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New Emirates Medical Journal

Editor-in-Chief
ISSN (Online): 0250-6882

Case Report

Not all Erosions are Inflammatory: A Rare Case of Erosive Arthritis with Fibromatosis

Author(s): Aysha Mohammed Almeqbaali*, Abdullatif Reyadh Almehaideb, Vijay Ram Papineni, Sehriban Diab and Ritu Aneja

Volume 5, 2024

Published on: 19 October, 2023

Article ID: e02506882252433 Pages: 4

DOI: 10.2174/0102506882252433230925043717

open_access

Abstract

Background: Polyfibromatosis is a rare syndrome characterized by benign fibrous proliferation in different locations. It can be divided into two major categories: superficial and deep. Palmar fibromatosis (Dupuytren's contracture) in variable combinations with plantar fibromatosis (Ledderhose's disease), penile fibromatosis (Peyronie's disease), knuckle pads, and keloids are part of the spectrum seen in polyfibromatosis. There is a rare association of polyfibromatosis with keloids and erosive arthritis. Only four reported cases of polyfibromatosis with erosive arthritis and/or osteolysis have been described in the literature. In this report, we present one such case and review the existing literature on this rare syndrome. We also highlight the possibility of underlying genetic disorders in our patient, such as mucopolysaccharidosis with musculoskeletal manifestation, due to certain dysmorphic features and optic atrophy.

Case Presentation: The patient was a 23-year-old female with palmar and plantar fibromatosis accompanied by erosive arthritis. In addition, the patient had facial dysmorphic features, optic atrophy, and nystagmus. Extensive investigations were conducted, and no evidence of inflammatory rheumatic disease was found. The Patient exhibited features consistent with polyfibromatosis.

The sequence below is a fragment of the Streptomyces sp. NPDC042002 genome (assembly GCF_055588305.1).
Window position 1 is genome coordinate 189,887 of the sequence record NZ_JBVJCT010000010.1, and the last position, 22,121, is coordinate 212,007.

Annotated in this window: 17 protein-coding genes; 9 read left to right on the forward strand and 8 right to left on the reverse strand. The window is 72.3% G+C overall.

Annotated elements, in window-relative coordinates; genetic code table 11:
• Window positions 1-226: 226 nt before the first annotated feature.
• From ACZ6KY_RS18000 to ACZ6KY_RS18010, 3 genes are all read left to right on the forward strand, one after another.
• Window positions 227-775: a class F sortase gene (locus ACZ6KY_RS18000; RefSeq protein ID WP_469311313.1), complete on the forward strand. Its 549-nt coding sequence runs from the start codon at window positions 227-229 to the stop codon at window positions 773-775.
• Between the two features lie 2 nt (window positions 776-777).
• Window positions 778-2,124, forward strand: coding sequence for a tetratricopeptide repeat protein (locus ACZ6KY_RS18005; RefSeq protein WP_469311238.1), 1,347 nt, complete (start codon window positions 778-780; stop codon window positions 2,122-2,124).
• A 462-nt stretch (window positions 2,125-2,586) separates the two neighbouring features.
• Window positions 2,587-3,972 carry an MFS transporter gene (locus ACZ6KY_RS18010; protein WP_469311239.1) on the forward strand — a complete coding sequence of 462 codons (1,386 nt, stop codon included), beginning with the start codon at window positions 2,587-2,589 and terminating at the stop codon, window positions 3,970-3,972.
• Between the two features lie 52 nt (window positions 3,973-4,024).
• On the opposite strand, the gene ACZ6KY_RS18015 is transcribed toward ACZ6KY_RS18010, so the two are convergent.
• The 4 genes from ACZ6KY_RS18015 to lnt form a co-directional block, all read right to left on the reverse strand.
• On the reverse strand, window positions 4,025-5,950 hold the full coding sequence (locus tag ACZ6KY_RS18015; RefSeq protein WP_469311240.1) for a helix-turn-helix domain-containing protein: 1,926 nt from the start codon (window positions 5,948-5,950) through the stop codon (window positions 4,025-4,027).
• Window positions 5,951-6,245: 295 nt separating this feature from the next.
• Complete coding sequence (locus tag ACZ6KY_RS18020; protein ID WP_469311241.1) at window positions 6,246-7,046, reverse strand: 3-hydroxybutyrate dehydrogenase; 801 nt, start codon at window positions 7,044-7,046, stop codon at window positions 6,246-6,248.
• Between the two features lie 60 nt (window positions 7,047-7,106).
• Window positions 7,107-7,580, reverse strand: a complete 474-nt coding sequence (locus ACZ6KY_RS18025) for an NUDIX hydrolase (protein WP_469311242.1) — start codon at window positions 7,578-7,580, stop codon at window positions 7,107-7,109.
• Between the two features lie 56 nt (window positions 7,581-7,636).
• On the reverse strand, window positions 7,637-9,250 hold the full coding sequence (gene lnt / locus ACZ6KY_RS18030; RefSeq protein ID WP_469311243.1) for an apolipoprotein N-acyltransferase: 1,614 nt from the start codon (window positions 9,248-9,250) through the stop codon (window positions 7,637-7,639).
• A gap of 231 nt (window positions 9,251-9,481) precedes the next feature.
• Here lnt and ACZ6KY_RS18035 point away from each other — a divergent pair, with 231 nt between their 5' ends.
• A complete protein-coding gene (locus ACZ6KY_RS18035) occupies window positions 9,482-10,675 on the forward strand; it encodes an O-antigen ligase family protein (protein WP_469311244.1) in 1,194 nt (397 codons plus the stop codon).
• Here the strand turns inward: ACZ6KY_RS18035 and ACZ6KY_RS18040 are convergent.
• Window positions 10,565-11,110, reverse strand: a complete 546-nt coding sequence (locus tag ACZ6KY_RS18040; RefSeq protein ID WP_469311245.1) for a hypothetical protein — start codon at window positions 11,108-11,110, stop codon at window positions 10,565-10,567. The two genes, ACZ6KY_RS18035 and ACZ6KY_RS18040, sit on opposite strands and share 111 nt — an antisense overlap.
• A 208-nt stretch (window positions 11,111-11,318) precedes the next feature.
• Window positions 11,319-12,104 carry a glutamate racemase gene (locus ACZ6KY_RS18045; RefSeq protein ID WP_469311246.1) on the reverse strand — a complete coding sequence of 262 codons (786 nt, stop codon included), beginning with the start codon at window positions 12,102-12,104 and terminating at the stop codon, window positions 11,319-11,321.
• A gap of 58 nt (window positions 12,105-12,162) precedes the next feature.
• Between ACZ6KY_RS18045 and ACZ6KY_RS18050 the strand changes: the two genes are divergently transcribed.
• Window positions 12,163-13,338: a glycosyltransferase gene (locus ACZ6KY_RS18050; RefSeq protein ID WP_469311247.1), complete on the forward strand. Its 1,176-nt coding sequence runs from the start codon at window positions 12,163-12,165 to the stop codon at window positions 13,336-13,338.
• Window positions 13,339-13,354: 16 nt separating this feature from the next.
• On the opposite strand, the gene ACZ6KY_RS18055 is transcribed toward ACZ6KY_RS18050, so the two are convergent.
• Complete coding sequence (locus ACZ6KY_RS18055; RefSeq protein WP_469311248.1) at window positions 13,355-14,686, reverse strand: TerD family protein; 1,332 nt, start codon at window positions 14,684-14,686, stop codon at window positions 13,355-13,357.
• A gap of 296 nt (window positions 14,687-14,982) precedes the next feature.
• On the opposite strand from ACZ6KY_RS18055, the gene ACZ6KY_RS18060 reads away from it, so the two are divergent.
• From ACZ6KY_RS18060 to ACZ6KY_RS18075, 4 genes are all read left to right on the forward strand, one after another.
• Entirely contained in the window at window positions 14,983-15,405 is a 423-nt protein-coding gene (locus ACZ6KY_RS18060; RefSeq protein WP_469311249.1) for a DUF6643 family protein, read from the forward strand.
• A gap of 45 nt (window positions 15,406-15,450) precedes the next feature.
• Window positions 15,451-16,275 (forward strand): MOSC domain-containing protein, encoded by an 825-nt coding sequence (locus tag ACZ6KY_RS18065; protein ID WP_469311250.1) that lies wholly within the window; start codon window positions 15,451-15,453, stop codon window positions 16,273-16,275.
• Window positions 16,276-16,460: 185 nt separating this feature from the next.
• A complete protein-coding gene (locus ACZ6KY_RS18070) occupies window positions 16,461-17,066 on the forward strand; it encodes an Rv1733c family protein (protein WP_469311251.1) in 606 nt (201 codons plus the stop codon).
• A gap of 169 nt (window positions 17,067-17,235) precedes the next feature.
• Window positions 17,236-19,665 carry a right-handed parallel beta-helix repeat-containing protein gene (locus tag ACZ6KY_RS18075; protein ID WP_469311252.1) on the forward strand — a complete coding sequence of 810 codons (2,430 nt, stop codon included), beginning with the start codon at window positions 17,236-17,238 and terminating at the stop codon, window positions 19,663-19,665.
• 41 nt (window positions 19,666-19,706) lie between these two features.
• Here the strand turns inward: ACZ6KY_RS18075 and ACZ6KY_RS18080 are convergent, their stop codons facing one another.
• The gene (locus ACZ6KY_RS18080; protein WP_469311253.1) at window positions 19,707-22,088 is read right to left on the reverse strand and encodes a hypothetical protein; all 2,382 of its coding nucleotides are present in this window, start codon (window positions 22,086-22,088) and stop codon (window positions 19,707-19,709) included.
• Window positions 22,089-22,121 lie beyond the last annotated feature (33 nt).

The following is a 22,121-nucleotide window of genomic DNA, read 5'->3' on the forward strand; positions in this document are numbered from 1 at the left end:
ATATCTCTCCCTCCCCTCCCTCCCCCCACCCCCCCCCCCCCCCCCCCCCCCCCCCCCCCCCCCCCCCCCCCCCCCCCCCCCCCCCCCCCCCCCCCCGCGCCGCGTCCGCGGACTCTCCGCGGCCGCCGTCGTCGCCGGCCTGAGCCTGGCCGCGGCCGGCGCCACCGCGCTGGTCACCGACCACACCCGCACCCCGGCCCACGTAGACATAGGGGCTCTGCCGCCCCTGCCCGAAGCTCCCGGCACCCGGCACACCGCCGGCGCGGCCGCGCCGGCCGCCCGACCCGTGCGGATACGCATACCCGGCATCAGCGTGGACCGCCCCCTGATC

Discussion: A rare association between polyfibromatosis and erosive arthropathy with osteolysis has been demonstrated in literature through four case reports spanning from 1979 to 2018. The presence of dysmorphic facial features and ocular complications suggests a possible genetic or metabolic etiology, such as mucopolysaccharidosis.

Conclusion: This patient presents a diagnostic and therapeutic challenge. It is important to recognise the non-inflammatory etiology in order to avoid unnecessary treatment with anti-rheumatic drugs.

Keywords: Erosive arthritis, Polyfibromatosis, Mucopolysaccharidosis, Palmar fibromatosis, Dupuytren's contracture, Ledderhose's disease.


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